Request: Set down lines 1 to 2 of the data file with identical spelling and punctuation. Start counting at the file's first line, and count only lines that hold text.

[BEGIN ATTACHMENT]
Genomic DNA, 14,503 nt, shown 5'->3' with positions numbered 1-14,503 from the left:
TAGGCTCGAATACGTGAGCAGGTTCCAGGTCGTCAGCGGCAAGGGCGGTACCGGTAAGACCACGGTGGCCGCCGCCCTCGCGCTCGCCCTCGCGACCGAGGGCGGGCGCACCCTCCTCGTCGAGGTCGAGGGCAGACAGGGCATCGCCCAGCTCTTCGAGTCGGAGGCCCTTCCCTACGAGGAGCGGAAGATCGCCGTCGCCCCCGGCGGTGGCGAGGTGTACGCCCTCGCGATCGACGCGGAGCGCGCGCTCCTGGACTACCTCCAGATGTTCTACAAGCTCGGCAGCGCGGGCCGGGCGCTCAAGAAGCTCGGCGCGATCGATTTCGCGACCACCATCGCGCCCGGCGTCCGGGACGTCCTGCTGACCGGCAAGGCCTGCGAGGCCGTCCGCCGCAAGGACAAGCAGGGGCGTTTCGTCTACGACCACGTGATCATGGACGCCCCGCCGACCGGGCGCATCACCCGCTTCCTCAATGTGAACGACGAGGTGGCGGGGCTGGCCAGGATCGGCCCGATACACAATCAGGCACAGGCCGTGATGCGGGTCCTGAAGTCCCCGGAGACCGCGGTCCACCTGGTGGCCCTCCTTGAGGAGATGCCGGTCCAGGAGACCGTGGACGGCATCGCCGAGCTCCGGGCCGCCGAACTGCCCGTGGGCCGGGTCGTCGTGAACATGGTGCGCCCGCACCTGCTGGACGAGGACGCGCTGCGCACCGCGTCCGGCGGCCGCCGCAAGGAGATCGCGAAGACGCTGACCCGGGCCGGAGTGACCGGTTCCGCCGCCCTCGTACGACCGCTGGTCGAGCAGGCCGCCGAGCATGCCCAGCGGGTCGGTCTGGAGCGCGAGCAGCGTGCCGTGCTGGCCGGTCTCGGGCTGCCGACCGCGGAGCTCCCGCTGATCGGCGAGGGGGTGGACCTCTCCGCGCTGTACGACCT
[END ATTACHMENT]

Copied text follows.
Genomic DNA, 14,503 nt, shown 5'->3' with positions numbered 1-14,503 from the left:
TAGGCTCGAATACGTGAGCAGGTTCCAGGTCGTCAGCGGCAAGGGCGGTACCGGTAAGACCACGGTGGCCGCCGCCCTCGCGCTCGCCCTCGCGACCGAGGGCGGGCGCACCCTCCTCGTCGAGGTCGAGGGCAGACAGGGCATCGCCCAGCTCTTCGAGTCGGAGGCCCTTCCCTACGAGGAGCGGAAGATCGCCGTCGCCCCCGGCGGTGGCGAGGTGTACGCCCTCGCGATCGACGCGGAGCGCGCGCTCCTGGACTACCTCCAGATGTTCTACAAGCTCGGCAGCGCGGGCCGGGCGCTCAAGAAGCTCGGCGCGATCGATTTCGCGACCACCATCGCGCCCGGCGTCCGGGACGTCCTGCTGACCGGCAAGGCCTGCGAGGCCGTCCGCCGCAAGGACAAGCAGGGGCGTTTCGTCTACGACCACGTGATCATGGACGCCCCGCCGACCGGGCGCATCACCCGCTTCCTCAATGTGAACGACGAGGTGGCGGGGCTGGCCAGGATCGGCCCGATACACAATCAGGCACAGGCCGTGATGCGGGTCCTGAAGTCCCCGGAGACCGCGGTCCACCTGGTGGCCCTCCTTGAGGAGATGCCGGTCCAGGAGACCGTGGACGGCATCGCCGAGCTCCGGGCCGCCGAACTGCCCGTGGGCCGGGTCGTCGTGAACATGGTGCGCCCGCACCTGCTGGACGAGGACGCGCTGCGCACCGCGTCCGGCGGCCGCCGCAAGGAGATCGCGAAGACGCTGACCCGGGCCGGAGTGACCGGTTCCGCCGCCCTCGTACGACCGCTGGTCGAGCAGGCCGCCGAGCATGCCCAGCGGGTCGGTCTGGAGCGCGAGCAGCGTGCCGTGCTGGCCGGTCTCGGGCTGCCGACCGCGGAGCTCCCGCTGATCGGCGAGGGGGTGGACCTCTCCGCGCTGTACGACCT